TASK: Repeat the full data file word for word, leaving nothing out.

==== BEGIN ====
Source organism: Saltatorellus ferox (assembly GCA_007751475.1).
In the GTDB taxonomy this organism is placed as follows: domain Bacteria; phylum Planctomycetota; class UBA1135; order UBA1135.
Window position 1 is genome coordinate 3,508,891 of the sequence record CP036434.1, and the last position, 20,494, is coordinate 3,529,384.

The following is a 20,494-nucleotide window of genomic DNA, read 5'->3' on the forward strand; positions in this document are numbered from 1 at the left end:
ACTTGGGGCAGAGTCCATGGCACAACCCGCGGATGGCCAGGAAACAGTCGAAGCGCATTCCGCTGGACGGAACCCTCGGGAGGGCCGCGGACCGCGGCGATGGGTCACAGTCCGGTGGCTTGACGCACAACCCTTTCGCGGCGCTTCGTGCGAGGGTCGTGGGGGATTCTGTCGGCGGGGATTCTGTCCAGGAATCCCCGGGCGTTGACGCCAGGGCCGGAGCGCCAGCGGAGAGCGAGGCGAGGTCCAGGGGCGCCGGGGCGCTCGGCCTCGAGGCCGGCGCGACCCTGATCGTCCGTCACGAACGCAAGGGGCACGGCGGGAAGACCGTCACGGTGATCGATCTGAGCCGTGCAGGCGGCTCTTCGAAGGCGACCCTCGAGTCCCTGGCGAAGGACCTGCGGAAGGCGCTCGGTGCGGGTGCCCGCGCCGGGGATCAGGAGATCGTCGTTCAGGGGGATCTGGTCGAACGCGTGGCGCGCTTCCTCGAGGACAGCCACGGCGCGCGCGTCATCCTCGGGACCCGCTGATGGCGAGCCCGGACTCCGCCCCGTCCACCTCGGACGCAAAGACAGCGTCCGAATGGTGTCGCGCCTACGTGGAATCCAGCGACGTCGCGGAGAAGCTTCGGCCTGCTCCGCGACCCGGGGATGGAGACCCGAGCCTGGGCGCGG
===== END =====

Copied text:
Source organism: Saltatorellus ferox (assembly GCA_007751475.1).
In the GTDB taxonomy this organism is placed as follows: domain Bacteria; phylum Planctomycetota; class UBA1135; order UBA1135.
Window position 1 is genome coordinate 3,508,891 of the sequence record CP036434.1, and the last position, 20,494, is coordinate 3,529,384.

The following is a 20,494-nucleotide window of genomic DNA, read 5'->3' on the forward strand; positions in this document are numbered from 1 at the left end:
ACTTGGGGCAGAGTCCATGGCACAACCCGCGGATGGCCAGGAAACAGTCGAAGCGCATTCCGCTGGACGGAACCCTCGGGAGGGCCGCGGACCGCGGCGATGGGTCACAGTCCGGTGGCTTGACGCACAACCCTTTCGCGGCGCTTCGTGCGAGGGTCGTGGGGGATTCTGTCGGCGGGGATTCTGTCCAGGAATCCCCGGGCGTTGACGCCAGGGCCGGAGCGCCAGCGGAGAGCGAGGCGAGGTCCAGGGGCGCCGGGGCGCTCGGCCTCGAGGCCGGCGCGACCCTGATCGTCCGTCACGAACGCAAGGGGCACGGCGGGAAGACCGTCACGGTGATCGATCTGAGCCGTGCAGGCGGCTCTTCGAAGGCGACCCTCGAGTCCCTGGCGAAGGACCTGCGGAAGGCGCTCGGTGCGGGTGCCCGCGCCGGGGATCAGGAGATCGTCGTTCAGGGGGATCTGGTCGAACGCGTGGCGCGCTTCCTCGAGGACAGCCACGGCGCGCGCGTCATCCTCGGGACCCGCTGATGGCGAGCCCGGACTCCGCCCCGTCCACCTCGGACGCAAAGACAGCGTCCGAATGGTGTCGCGCCTACGTGGAATCCAGCGACGTCGCGGAGAAGCTTCGGCCTGCTCCGCGACCCGGGGATGGAGACCCGAGCCTGGGCGCGG